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quiteaffable's avatar

Why are people eating less soup?

Asked by quiteaffable (18points) July 30th, 2013

Many studies show that American soup consumption has been on the decline in past years (for instance: Why is this?

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27 Answers

tom_g's avatar

This appears to be a report on “canned soup”, which is arguably not soup. It’s liquid dog food.
I wonder what the stats on real soup consumption shows.

Pachy's avatar

I love soup, and In response to @tom_g‘s comment, I’ve found a few brands to be pretty darned good. And, for us bachelors, canned soup makes is ane asy meal to make and clean up.

But to answer @quiteaffable‘s question, food types go out of style, and I wonder if soup has become slightly “old fashioned.”

janbb's avatar

Haven’t you heard that Campbell’s Collapse Syndrome is rampant?

AshLeigh's avatar

Because most soup is disgusting.

JLeslie's avatar

I love soup. Maybe it is on the decline because now we can microwave meals like pizza and tons of other frozen foods quickly and conveniently. A can of soup used to be a quick meal.

The Hispanics I know, to refer back to the article, make their own soup. A lot of them also live in the lower third of the country where the climate tends to be hot outside.

zenvelo's avatar

There’s too much damn sodium in Campbell’s Soup- it’s like sipping warmed seawater. Amy’s Soup seems to be holding its own.

And I have noticed lots of stores carrying take-out, made soup these days.

WestRiverrat's avatar

Since I have gotten old enough to make my own soup, I seldom buy canned soup anymore. I have a couple cans on hand for emergency use, but that is about it.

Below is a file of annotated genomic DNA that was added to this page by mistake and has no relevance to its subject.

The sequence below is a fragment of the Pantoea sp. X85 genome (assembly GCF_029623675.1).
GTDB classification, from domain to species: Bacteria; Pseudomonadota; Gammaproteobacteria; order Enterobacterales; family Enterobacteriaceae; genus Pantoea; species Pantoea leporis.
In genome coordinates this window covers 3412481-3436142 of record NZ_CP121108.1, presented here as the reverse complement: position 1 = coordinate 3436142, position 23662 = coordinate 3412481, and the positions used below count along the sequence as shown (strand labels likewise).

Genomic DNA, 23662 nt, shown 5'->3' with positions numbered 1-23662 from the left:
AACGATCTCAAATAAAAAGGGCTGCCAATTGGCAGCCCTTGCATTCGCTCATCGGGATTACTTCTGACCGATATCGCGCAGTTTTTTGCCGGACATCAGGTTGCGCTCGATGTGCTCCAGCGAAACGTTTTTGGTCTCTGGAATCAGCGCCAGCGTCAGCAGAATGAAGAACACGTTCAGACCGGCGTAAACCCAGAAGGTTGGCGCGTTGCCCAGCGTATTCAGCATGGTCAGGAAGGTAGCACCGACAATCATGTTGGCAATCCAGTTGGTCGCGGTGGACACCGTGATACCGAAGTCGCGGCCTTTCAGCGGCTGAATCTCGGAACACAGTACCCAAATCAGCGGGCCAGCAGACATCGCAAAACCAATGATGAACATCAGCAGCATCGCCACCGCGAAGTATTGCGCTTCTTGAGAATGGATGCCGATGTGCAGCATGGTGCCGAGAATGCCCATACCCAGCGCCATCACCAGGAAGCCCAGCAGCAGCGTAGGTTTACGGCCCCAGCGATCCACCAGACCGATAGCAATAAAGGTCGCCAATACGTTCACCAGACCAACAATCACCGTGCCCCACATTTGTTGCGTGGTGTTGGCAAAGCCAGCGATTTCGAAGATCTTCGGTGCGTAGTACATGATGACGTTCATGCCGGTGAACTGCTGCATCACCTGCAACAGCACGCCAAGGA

Also as families have gotten smaller, there is less need to make your food budget stretch to last the month.

gailcalled's avatar

I just purchased three quarts of home-made soup at our food coop, two of gazpacho and one of cold cucumber dill. I live on the soups provided by the coop, hot ones in the winter.

SpatzieLover's avatar

There are times I live on soup.

I dispute the premise that people are eating less soup.

People are eating less Campbell’s. I boycott any product made with non-organic, GMO ingredients. Campbell’s also has gluten & MSG in a vast percentage of their products. Sounds like they’ve received a wake up call.

marinelife's avatar

I eat more soup, but I make it myself. Also, this is not the time of year for soup.

tom_g's avatar

In related news, Italian cuisine is in decline and can be seen in reduced Chef Boyardee sales.

glacial's avatar

I second @tom_g‘s observation, re. dog food.

I started eating homemade soups a few years ago, and it was a revelation. It’s actually food!! And it’s made out of stuff I was on the verge of throwing away anyway! Win/win!

I bought a can of Campbell’s soup this winter for a quick meal, and threw it out after one spoonful. I can’t believe I used to eat it regularly.

gailcalled's avatar

@marinelife: Here are easy recipes for twelve cold summer soups from the NYT, my Tuesday gift to you.

RealEyesRealizeRealLies's avatar

Because these days, life turns shitty for a lot of folks. Shit draws flies. Nobody likes flies in their soup.

spicyfluffer's avatar

In today’s society, it is considered “high-class” and impressive to indulge in lifestyles such as obesity and diabetes. While some types of liquid food, like canned soups, do provide very high sodium levels, the average homo sapien prefers to indulge in foods that pack more calories per cubic inch (volumetrically measured, of course). In order to achieve the optimal obesity lifestyle, people do indeed prefer foods such as raw sticks of butter, fried butter, slightly warm butter, and salted frozen butter (eaten like a popsicle).

Seek's avatar

Tinned soup is up to almost $3 a can these days. It’s ridiculous. For that price I’ll make my own damned soup.

YARNLADY's avatar

People aren’t buying canned soup because the cans are said to be contaminated and because there is too much salt in them. We are still making our own soup, so it hasn’t gone out of style.

downtide's avatar

I love soup but I never buy it, I always make my own. I make a spicy lentil soup, and whenever we have a whole chicken I make soup with the leftovers.

ucme's avatar